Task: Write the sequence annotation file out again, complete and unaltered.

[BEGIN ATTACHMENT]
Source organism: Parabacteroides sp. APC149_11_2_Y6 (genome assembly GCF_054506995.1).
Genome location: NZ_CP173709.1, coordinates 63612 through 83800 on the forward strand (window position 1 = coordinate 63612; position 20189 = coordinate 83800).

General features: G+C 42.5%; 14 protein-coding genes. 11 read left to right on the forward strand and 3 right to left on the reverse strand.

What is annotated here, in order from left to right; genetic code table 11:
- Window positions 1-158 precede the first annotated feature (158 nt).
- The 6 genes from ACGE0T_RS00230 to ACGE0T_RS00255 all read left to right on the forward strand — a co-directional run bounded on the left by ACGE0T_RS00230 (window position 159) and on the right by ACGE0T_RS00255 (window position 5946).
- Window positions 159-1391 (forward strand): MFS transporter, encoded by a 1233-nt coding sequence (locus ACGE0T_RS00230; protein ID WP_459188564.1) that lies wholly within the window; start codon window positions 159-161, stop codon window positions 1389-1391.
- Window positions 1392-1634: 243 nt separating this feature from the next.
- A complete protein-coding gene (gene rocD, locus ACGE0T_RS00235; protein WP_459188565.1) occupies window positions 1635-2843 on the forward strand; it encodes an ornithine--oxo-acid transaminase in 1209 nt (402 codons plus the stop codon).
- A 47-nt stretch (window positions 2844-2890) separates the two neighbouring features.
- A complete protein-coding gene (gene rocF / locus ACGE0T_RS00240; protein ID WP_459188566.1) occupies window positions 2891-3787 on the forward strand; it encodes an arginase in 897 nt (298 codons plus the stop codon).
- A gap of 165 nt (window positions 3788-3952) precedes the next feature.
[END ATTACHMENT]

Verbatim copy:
Source organism: Parabacteroides sp. APC149_11_2_Y6 (genome assembly GCF_054506995.1).
Genome location: NZ_CP173709.1, coordinates 63612 through 83800 on the forward strand (window position 1 = coordinate 63612; position 20189 = coordinate 83800).

General features: G+C 42.5%; 14 protein-coding genes. 11 read left to right on the forward strand and 3 right to left on the reverse strand.

What is annotated here, in order from left to right; genetic code table 11:
- Window positions 1-158 precede the first annotated feature (158 nt).
- The 6 genes from ACGE0T_RS00230 to ACGE0T_RS00255 all read left to right on the forward strand — a co-directional run bounded on the left by ACGE0T_RS00230 (window position 159) and on the right by ACGE0T_RS00255 (window position 5946).
- Window positions 159-1391 (forward strand): MFS transporter, encoded by a 1233-nt coding sequence (locus ACGE0T_RS00230; protein ID WP_459188564.1) that lies wholly within the window; start codon window positions 159-161, stop codon window positions 1389-1391.
- Window positions 1392-1634: 243 nt separating this feature from the next.
- A complete protein-coding gene (gene rocD, locus ACGE0T_RS00235; protein WP_459188565.1) occupies window positions 1635-2843 on the forward strand; it encodes an ornithine--oxo-acid transaminase in 1209 nt (402 codons plus the stop codon).
- A 47-nt stretch (window positions 2844-2890) separates the two neighbouring features.
- A complete protein-coding gene (gene rocF / locus ACGE0T_RS00240; protein ID WP_459188566.1) occupies window positions 2891-3787 on the forward strand; it encodes an arginase in 897 nt (298 codons plus the stop codon).
- A gap of 165 nt (window positions 3788-3952) precedes the next feature.